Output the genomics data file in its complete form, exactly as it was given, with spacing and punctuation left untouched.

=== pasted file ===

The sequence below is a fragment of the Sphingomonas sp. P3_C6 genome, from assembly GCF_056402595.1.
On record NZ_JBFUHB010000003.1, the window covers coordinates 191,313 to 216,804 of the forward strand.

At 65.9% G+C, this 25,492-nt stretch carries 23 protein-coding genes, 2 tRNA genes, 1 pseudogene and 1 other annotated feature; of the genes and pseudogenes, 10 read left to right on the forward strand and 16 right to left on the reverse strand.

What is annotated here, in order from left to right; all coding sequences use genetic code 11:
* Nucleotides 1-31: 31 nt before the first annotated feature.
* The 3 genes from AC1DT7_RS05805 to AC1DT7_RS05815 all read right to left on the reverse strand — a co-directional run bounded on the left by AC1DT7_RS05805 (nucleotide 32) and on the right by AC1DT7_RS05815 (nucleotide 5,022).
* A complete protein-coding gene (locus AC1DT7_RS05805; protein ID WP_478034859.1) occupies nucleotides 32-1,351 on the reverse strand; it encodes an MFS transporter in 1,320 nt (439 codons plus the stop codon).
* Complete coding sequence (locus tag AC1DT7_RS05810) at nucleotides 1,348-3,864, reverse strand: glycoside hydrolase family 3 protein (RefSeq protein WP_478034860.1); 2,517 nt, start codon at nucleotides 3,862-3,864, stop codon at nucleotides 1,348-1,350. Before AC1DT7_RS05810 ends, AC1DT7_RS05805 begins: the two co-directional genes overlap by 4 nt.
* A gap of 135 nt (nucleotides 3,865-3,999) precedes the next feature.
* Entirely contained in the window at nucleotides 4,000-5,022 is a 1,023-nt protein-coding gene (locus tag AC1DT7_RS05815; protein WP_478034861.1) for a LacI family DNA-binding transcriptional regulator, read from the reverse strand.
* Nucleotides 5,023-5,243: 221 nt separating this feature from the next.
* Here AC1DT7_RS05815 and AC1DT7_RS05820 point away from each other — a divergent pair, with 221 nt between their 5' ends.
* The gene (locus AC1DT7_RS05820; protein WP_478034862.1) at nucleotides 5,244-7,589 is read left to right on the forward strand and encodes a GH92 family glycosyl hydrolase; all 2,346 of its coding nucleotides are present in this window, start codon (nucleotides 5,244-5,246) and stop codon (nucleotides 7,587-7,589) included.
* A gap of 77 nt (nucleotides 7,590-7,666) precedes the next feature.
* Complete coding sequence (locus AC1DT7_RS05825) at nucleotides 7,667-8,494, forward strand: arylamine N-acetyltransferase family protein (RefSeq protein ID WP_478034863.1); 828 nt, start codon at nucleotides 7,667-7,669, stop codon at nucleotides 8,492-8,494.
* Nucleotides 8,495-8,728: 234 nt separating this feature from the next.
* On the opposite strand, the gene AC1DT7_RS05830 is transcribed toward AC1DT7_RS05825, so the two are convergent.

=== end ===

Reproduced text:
The sequence below is a fragment of the Sphingomonas sp. P3_C6 genome, from assembly GCF_056402595.1.
On record NZ_JBFUHB010000003.1, the window covers coordinates 191,313 to 216,804 of the forward strand.

At 65.9% G+C, this 25,492-nt stretch carries 23 protein-coding genes, 2 tRNA genes, 1 pseudogene and 1 other annotated feature; of the genes and pseudogenes, 10 read left to right on the forward strand and 16 right to left on the reverse strand.

What is annotated here, in order from left to right; all coding sequences use genetic code 11:
* Nucleotides 1-31: 31 nt before the first annotated feature.
* The 3 genes from AC1DT7_RS05805 to AC1DT7_RS05815 all read right to left on the reverse strand — a co-directional run bounded on the left by AC1DT7_RS05805 (nucleotide 32) and on the right by AC1DT7_RS05815 (nucleotide 5,022).
* A complete protein-coding gene (locus AC1DT7_RS05805; protein ID WP_478034859.1) occupies nucleotides 32-1,351 on the reverse strand; it encodes an MFS transporter in 1,320 nt (439 codons plus the stop codon).
* Complete coding sequence (locus tag AC1DT7_RS05810) at nucleotides 1,348-3,864, reverse strand: glycoside hydrolase family 3 protein (RefSeq protein WP_478034860.1); 2,517 nt, start codon at nucleotides 3,862-3,864, stop codon at nucleotides 1,348-1,350. Before AC1DT7_RS05810 ends, AC1DT7_RS05805 begins: the two co-directional genes overlap by 4 nt.
* A gap of 135 nt (nucleotides 3,865-3,999) precedes the next feature.
* Entirely contained in the window at nucleotides 4,000-5,022 is a 1,023-nt protein-coding gene (locus tag AC1DT7_RS05815; protein WP_478034861.1) for a LacI family DNA-binding transcriptional regulator, read from the reverse strand.
* Nucleotides 5,023-5,243: 221 nt separating this feature from the next.
* Here AC1DT7_RS05815 and AC1DT7_RS05820 point away from each other — a divergent pair, with 221 nt between their 5' ends.
* The gene (locus AC1DT7_RS05820; protein WP_478034862.1) at nucleotides 5,244-7,589 is read left to right on the forward strand and encodes a GH92 family glycosyl hydrolase; all 2,346 of its coding nucleotides are present in this window, start codon (nucleotides 5,244-5,246) and stop codon (nucleotides 7,587-7,589) included.
* A gap of 77 nt (nucleotides 7,590-7,666) precedes the next feature.
* Complete coding sequence (locus AC1DT7_RS05825) at nucleotides 7,667-8,494, forward strand: arylamine N-acetyltransferase family protein (RefSeq protein ID WP_478034863.1); 828 nt, start codon at nucleotides 7,667-7,669, stop codon at nucleotides 8,492-8,494.
* Nucleotides 8,495-8,728: 234 nt separating this feature from the next.
* On the opposite strand, the gene AC1DT7_RS05830 is transcribed toward AC1DT7_RS05825, so the two are convergent.